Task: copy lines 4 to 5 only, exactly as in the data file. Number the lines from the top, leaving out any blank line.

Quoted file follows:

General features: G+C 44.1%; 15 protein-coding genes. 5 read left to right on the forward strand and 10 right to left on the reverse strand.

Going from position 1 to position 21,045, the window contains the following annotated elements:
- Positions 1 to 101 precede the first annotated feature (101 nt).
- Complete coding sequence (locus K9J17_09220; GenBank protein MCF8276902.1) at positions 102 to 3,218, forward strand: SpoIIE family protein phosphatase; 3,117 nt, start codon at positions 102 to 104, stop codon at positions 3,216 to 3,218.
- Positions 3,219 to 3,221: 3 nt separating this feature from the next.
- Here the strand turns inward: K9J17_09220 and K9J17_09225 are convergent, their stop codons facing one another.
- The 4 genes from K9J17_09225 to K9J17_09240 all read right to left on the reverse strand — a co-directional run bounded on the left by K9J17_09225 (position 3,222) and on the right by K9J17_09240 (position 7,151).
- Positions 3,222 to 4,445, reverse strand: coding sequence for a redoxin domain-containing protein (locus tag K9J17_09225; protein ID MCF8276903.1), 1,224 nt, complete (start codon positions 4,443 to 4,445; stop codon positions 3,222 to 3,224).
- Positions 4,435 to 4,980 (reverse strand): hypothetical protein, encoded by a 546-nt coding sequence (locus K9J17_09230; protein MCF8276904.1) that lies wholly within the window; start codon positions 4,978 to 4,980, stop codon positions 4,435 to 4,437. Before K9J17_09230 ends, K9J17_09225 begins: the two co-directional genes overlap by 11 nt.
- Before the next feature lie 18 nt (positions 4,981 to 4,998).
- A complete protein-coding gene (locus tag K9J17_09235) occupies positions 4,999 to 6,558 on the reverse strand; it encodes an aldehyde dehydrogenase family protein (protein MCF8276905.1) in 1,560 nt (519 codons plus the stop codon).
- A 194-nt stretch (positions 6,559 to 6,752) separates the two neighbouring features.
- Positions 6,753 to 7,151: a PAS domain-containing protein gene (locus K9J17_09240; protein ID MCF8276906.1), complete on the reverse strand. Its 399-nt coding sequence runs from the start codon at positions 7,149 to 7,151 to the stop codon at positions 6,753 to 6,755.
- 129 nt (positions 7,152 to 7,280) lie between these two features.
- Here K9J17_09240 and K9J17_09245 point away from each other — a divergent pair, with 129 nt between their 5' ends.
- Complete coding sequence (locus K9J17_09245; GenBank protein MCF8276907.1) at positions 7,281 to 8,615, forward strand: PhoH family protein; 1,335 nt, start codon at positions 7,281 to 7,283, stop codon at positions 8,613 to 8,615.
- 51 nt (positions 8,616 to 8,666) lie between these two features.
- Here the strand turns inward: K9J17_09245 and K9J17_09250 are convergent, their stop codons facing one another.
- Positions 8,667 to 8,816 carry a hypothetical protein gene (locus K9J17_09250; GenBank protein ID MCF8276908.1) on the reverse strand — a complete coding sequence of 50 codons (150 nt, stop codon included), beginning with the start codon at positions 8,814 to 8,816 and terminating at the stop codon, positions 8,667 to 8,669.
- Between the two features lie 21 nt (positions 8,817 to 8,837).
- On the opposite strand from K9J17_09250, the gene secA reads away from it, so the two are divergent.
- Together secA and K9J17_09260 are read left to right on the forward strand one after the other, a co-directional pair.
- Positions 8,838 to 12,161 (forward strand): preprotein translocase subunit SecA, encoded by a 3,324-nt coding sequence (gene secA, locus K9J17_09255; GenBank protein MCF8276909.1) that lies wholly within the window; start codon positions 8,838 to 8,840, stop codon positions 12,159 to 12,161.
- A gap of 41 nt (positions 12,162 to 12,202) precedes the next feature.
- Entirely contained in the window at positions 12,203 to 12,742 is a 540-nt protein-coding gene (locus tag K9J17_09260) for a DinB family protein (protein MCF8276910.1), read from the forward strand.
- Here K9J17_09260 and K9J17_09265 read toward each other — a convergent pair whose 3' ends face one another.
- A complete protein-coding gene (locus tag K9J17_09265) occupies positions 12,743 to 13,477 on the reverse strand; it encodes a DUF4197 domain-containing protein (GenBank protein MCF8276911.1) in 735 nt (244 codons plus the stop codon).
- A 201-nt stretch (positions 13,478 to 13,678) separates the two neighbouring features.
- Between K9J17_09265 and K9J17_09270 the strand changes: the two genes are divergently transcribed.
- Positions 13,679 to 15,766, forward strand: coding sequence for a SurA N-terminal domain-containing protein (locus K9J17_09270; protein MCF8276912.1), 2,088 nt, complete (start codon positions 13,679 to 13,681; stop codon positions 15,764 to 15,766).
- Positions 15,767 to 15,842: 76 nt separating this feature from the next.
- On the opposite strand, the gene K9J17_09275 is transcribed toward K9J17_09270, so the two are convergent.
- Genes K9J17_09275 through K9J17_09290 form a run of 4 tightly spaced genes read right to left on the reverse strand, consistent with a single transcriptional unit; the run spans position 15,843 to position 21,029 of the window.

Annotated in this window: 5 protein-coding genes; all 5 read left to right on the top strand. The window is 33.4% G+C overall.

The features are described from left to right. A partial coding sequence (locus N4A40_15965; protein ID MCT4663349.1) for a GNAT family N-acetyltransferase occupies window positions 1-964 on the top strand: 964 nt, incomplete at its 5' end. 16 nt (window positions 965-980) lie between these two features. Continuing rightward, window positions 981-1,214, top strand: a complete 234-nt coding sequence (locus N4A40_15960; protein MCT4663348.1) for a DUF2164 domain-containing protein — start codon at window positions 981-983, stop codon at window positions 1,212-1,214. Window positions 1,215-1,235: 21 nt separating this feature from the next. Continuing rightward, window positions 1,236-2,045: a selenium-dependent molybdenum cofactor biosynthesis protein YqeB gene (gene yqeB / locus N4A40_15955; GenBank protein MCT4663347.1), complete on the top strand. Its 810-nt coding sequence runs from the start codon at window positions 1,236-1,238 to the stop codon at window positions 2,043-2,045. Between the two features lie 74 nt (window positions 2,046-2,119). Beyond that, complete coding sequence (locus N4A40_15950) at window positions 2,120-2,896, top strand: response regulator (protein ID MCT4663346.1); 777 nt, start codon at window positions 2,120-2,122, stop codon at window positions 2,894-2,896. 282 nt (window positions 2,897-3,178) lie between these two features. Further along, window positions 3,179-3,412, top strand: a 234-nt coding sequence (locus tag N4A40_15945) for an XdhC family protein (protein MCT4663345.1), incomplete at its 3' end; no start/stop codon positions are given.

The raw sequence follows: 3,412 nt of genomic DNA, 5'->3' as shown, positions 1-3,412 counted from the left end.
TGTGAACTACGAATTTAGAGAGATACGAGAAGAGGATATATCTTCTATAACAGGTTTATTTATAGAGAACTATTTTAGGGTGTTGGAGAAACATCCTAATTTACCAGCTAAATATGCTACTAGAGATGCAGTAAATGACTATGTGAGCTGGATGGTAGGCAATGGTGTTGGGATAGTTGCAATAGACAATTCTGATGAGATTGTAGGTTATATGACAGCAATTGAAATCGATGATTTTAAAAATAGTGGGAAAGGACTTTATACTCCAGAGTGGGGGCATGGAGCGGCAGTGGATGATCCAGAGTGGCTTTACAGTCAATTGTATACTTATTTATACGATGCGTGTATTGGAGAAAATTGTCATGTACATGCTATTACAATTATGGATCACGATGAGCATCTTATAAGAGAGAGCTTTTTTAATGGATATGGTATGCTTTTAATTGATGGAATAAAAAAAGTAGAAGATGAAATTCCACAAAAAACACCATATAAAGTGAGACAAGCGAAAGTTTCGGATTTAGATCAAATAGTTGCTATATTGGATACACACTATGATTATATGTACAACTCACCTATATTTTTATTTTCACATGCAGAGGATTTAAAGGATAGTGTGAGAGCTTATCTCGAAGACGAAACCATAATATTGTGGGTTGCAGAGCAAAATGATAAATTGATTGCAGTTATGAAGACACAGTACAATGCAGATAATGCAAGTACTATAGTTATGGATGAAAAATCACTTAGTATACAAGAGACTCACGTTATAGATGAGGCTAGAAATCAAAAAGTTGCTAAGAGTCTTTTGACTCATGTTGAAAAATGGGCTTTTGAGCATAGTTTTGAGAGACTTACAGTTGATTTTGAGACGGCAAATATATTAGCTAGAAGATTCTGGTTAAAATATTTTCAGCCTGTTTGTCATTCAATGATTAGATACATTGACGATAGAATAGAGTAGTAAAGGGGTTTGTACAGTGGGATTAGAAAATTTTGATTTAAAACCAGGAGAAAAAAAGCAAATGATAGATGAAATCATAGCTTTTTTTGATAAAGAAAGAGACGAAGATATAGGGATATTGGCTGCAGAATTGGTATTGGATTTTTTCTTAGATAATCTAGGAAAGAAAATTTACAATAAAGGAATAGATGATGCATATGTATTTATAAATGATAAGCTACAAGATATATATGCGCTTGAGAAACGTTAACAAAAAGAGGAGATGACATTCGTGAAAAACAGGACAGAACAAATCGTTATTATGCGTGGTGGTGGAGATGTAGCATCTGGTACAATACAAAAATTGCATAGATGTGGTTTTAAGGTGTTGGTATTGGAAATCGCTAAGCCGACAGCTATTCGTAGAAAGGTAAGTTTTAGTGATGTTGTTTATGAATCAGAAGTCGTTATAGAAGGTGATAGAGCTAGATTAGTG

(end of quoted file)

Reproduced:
- Complete coding sequence (locus K9J17_09220; GenBank protein MCF8276902.1) at positions 102 to 3,218, forward strand: SpoIIE family protein phosphatase; 3,117 nt, start codon at positions 102 to 104, stop codon at positions 3,216 to 3,218.
- Positions 3,219 to 3,221: 3 nt separating this feature from the next.